Show Me Your Friends, And I’ll Show You Your Future

Energy minister Tom Alweendo was spot on in cautioning Namibian business people not to expect handouts when oil production starts (in 2029 perhaps).

“First and foremost, let us not create any sense of entitlement, a ‘you owe me’ attitude,” Alweendo told the Namibia International Energy Conference in Windhoek this week.

“Nobody ‘owes’ us anything, so do not expect to receive handouts on a silver platter. No one is going to hand you projects and jobs just because you are a Namibian. You need to be ready, collaborate and compete.”

The conference, as Alweendo noted, is “a private sector-led event that brings people together to collaborate in meaningful conversations that might not otherwise have happened”.

Elite oil players internationally and locally pay thousands of dollars to attend it. In essence, those who can afford to attend influence government laws and policies.

It is noteworthy that the Namibian event and similar conferences around Africa have been led by people flagged as part of networks of corrupt oil producers. Cameroonian NJ Ayuk and his organisation African Energy Chamber are the strategic partners of the Namibia conference.

Ayuk has also been advising the Ministry of Mines and Energy on industry regulations, especially policy on ‘local content’, which refers to laws and policies meant to ensure that Namibians participate in businesses linked to oil production.

Another questionable person reportedly offering oil and gas legislation advisory services to Namibian authorities is James Jay Park, the Canadian mastermind behind ReconAfrica’s controversial oil exploration in the Kavango.

Some international reports have pointed to a pattern followed by Park, dubbed ‘The Oil Kingmaker’: Advising governments and then setting up advisory companies in the same country, thereby benefiting directly from oil regulations he helped draft.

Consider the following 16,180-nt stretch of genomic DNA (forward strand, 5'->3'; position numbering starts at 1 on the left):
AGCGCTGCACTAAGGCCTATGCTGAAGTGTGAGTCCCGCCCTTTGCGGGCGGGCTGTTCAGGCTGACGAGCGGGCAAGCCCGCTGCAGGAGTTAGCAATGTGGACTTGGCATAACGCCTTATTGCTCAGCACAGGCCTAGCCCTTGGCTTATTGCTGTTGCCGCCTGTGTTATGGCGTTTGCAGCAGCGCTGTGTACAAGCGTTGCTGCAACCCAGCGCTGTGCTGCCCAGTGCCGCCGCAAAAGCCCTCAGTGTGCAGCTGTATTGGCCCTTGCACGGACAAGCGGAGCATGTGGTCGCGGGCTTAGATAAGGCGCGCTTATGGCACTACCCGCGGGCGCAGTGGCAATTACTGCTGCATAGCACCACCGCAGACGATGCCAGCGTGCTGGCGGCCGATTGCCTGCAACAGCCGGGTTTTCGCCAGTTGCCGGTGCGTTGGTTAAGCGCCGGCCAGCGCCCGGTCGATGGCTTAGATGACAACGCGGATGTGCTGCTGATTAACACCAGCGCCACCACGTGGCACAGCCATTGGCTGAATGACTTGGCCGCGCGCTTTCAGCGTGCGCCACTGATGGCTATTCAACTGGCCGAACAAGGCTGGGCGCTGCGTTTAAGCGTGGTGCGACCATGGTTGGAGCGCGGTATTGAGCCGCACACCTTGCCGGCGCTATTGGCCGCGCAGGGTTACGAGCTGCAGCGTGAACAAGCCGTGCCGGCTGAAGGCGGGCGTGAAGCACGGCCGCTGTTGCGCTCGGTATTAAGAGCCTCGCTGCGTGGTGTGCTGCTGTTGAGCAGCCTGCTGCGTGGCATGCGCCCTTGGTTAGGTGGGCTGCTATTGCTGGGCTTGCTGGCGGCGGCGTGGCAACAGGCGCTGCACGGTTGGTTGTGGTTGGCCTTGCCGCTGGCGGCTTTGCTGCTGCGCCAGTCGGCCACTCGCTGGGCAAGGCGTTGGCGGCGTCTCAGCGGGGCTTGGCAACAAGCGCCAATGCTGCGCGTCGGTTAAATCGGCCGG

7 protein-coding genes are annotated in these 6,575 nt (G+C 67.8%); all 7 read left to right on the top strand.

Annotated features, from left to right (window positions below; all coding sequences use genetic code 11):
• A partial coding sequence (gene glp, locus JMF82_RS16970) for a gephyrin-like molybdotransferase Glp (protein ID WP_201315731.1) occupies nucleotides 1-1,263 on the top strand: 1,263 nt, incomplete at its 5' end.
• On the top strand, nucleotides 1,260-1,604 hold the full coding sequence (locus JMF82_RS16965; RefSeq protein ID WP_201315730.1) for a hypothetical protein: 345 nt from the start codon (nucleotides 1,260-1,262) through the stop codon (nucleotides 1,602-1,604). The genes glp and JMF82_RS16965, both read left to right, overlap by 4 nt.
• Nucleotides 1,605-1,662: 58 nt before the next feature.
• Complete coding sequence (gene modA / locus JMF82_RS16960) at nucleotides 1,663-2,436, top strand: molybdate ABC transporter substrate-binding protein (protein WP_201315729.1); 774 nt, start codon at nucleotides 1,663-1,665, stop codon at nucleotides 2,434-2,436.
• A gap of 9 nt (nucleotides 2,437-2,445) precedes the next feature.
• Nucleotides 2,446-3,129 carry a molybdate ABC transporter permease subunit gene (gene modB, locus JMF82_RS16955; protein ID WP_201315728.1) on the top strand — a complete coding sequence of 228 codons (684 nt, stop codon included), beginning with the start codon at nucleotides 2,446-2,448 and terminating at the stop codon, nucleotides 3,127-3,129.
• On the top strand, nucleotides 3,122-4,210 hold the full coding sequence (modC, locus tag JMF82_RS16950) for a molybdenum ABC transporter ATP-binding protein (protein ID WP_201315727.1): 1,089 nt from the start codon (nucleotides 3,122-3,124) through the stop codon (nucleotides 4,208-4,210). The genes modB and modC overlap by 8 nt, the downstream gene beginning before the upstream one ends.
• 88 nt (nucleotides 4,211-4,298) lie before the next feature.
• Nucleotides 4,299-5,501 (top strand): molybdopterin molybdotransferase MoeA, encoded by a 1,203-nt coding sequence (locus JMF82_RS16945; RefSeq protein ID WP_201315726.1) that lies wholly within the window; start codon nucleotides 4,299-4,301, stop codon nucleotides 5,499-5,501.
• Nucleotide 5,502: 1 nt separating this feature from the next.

Ayuk, who reports say was convicted of fraud in the United States, recently published an article urging Namibian members of parliament to pass laws promoting ‘local content’. Missing from his article is a commitment to good governance and zero tolerance on corruption.

Bad administration and corruption have turned oil and gas (great money-spinners) into a curse for countries like Equatorial Guinea, Nigeria, Angola, South Sudan and Sudan.

While Alweendo is right to urge oil companies to ensure the involvement of Namibian business and developing expertise, good intentions such as ‘local content’ are often hijacked by the corrupt for the self enrichment of the elite and their international cronies.

Namibia should have learnt its lesson from the costly fishing industry debacle, which was hijacked by a few politicians, their families and close friends in the name of ‘Namibianisation’. Need we mention Fishrot?

So far, the government has paid lip service by claiming commitment to ‘international best practices’, while giving a cold shoulder to calls to adopt and adapt existing initiatives like corrupt practices laws and transparency measures.

There is not a publicly available plan or engagements, to safeguard expected oil revenue.

Besides, what has the government done to prepare Namibians for ‘local content’ beyond preaching to cronies at decision-maker events?

What is being done to avoid The Dutch Disease as Norway has done successfully?

Instead, we are keeping close company with those who have done poorly, deliberately.

Angola and Nigeria can teach us about blatant corruption; the oil business has driven up the cost of living – goods (even food) housing, travel, tourism and exports are out of the reach of most citizens.

Oil and mineral rich Angola and Equatorial Guinea lag Namibia on key development indicators, because the resource windfalls are not used to serve the general public. Infant and maternal mortality rates in Angola and Equatorial Guinea are much higher than Namibia’s, as oil money gets stolen by the ruling and business elite.

For example, some statistics show the poverty risk is 17% in Namibia, 32% in Angola and 77% in Equatorial Guinea, whose population is about half ours.

Let’s learn from the likes of Norway (and the Gulf states) who embraced an upright Iraqi geologist, Farouk al-Kasim, to help them manage their windfall discovery.

But, pointedly, it starts with having the will to set the right culture of ensuring that the resources serve the masses rather than enrich a few.

We hope Namibian government leaders will take the right steps. But we will not hold our breath until they internalise the adage: “Show me your friends and I’ll tell you your future.”

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